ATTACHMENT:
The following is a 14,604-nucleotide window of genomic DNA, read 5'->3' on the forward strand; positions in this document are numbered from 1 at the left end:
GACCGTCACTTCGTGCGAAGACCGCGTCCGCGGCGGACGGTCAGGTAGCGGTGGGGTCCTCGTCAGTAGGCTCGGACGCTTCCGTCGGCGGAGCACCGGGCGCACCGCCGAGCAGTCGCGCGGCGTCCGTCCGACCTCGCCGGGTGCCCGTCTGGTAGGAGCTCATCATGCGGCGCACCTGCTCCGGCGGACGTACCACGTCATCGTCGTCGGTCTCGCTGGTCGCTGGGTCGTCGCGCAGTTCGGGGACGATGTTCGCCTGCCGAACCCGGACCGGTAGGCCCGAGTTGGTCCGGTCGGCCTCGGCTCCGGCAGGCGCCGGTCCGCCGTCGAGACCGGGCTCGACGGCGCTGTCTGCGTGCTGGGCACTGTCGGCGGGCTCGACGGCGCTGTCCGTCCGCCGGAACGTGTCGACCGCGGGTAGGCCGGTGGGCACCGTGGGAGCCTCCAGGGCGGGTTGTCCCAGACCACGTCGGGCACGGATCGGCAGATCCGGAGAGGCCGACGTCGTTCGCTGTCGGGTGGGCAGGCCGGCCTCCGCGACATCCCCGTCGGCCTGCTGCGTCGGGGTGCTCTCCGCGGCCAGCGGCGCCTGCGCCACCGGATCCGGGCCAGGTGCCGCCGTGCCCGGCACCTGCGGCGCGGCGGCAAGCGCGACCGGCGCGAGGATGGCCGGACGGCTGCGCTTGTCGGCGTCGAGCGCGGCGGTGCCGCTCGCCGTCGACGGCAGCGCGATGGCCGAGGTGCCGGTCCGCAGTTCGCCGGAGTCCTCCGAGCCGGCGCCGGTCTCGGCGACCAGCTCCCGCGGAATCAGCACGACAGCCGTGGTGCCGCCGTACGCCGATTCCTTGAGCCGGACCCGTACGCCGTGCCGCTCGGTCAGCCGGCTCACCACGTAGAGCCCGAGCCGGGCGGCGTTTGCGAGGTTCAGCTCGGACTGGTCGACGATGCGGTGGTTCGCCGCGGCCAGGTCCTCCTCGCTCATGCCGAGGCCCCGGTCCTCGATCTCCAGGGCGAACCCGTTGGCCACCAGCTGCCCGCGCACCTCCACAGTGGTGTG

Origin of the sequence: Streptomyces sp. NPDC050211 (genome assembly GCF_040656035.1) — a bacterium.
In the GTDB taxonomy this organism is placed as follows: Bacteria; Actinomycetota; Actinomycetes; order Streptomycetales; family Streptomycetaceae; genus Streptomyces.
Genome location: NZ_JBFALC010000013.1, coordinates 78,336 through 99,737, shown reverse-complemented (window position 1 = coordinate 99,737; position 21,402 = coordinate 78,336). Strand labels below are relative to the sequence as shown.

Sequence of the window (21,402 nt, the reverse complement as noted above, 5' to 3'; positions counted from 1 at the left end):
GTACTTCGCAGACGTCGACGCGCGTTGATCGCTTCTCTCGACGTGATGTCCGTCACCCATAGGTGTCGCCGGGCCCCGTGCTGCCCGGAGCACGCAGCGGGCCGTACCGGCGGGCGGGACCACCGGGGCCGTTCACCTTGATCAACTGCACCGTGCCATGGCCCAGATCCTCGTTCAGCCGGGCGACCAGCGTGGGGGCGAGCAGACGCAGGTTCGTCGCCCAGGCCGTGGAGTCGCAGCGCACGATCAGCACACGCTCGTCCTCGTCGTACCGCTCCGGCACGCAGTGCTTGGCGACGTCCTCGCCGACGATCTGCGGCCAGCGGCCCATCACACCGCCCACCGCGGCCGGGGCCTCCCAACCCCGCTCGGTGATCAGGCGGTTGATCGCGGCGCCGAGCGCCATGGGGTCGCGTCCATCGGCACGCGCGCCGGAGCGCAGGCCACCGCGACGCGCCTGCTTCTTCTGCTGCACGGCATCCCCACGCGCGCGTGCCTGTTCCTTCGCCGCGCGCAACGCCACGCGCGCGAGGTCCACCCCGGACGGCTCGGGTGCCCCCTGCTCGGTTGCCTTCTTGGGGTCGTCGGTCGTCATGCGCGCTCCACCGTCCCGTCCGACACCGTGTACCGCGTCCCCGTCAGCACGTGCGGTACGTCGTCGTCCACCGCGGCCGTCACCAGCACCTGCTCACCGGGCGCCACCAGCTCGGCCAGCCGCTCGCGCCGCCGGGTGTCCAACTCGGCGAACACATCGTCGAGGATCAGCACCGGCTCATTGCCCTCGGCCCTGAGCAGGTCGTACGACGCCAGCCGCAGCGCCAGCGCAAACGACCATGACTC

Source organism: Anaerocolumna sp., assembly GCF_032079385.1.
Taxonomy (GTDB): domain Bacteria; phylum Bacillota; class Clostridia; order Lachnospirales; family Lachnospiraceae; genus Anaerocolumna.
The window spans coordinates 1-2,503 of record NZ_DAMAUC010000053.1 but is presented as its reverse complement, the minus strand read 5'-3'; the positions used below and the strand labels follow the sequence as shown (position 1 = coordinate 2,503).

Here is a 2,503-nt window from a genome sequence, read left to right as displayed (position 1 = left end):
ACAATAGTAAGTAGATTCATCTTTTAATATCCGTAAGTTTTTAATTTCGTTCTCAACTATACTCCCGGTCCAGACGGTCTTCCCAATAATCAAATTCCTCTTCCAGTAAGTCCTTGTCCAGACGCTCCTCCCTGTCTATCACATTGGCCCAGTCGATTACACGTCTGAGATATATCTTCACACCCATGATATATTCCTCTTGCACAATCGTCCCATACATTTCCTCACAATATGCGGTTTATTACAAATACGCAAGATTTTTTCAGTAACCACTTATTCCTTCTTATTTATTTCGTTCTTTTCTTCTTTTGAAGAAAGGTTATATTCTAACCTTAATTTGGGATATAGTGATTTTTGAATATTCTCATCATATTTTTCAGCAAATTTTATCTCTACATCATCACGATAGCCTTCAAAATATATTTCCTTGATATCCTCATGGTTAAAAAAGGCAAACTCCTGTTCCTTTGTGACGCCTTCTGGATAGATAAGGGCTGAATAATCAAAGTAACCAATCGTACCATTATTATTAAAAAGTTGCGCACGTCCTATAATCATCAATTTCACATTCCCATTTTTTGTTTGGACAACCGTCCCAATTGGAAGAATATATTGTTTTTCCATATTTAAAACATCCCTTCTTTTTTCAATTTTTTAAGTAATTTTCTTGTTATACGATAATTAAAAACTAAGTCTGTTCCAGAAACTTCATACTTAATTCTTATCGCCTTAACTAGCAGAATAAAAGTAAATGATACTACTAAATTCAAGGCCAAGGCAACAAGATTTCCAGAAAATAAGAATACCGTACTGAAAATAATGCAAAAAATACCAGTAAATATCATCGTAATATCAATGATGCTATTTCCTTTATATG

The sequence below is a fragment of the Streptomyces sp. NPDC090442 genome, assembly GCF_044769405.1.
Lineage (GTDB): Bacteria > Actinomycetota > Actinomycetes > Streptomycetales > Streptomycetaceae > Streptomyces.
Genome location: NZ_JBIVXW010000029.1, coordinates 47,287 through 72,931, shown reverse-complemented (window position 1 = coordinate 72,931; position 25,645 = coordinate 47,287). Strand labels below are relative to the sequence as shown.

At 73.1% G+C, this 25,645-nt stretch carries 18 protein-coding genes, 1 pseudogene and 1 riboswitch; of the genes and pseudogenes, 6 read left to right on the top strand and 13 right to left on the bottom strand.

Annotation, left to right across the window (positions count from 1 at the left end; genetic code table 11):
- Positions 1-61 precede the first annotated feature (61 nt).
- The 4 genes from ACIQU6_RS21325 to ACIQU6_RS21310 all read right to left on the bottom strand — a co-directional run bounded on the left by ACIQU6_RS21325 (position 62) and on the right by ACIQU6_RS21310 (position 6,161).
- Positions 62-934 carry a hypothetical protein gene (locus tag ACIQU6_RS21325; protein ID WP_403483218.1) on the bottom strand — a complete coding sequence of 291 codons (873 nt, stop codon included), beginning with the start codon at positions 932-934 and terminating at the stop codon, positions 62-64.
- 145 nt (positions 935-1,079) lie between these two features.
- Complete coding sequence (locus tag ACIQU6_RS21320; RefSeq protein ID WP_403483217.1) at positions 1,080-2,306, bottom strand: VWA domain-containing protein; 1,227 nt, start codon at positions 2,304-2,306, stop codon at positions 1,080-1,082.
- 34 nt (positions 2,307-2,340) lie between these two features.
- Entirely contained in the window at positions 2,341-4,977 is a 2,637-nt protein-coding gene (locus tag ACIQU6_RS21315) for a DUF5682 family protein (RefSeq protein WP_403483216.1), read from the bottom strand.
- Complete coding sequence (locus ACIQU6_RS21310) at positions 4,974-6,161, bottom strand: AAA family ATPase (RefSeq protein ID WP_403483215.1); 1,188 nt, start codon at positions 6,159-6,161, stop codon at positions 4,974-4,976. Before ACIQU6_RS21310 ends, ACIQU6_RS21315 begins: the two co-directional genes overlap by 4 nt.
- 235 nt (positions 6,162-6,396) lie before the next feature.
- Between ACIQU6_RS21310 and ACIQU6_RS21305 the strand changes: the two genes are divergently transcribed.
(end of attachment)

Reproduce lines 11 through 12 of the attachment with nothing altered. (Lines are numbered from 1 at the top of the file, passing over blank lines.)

Here is a 2,503-nt window from a genome sequence, read left to right as displayed (position 1 = left end):
ACAATAGTAAGTAGATTCATCTTTTAATATCCGTAAGTTTTTAATTTCGTTCTCAACTATACTCCCGGTCCAGACGGTCTTCCCAATAATCAAATTCCTCTTCCAGTAAGTCCTTGTCCAGACGCTCCTCCCTGTCTATCACATTGGCCCAGTCGATTACACGTCTGAGATATATCTTCACACCCATGATATATTCCTCTTGCACAATCGTCCCATACATTTCCTCACAATATGCGGTTTATTACAAATACGCAAGATTTTTTCAGTAACCACTTATTCCTTCTTATTTATTTCGTTCTTTTCTTCTTTTGAAGAAAGGTTATATTCTAACCTTAATTTGGGATATAGTGATTTTTGAATATTCTCATCATATTTTTCAGCAAATTTTATCTCTACATCATCACGATAGCCTTCAAAATATATTTCCTTGATATCCTCATGGTTAAAAAAGGCAAACTCCTGTTCCTTTGTGACGCCTTCTGGATAGATAAGGGCTGAATAATCAAAGTAACCAATCGTACCATTATTATTAAAAAGTTGCGCACGTCCTATAATCATCAATTTCACATTCCCATTTTTTGTTTGGACAACCGTCCCAATTGGAAGAATATATTGTTTTTCCATATTTAAAACATCCCTTCTTTTTTCAATTTTTTAAGTAATTTTCTTGTTATACGATAATTAAAAACTAAGTCTGTTCCAGAAACTTCATACTTAATTCTTATCGCCTTAACTAGCAGAATAAAAGTAAATGATACTACTAAATTCAAGGCCAAGGCAACAAGATTTCCAGAAAATAAGAATACCGTACTGAAAATAATGCAAAAAATACCAGTAAATATCATCGTAATATCAATGATGCTATTTCCTTTATATG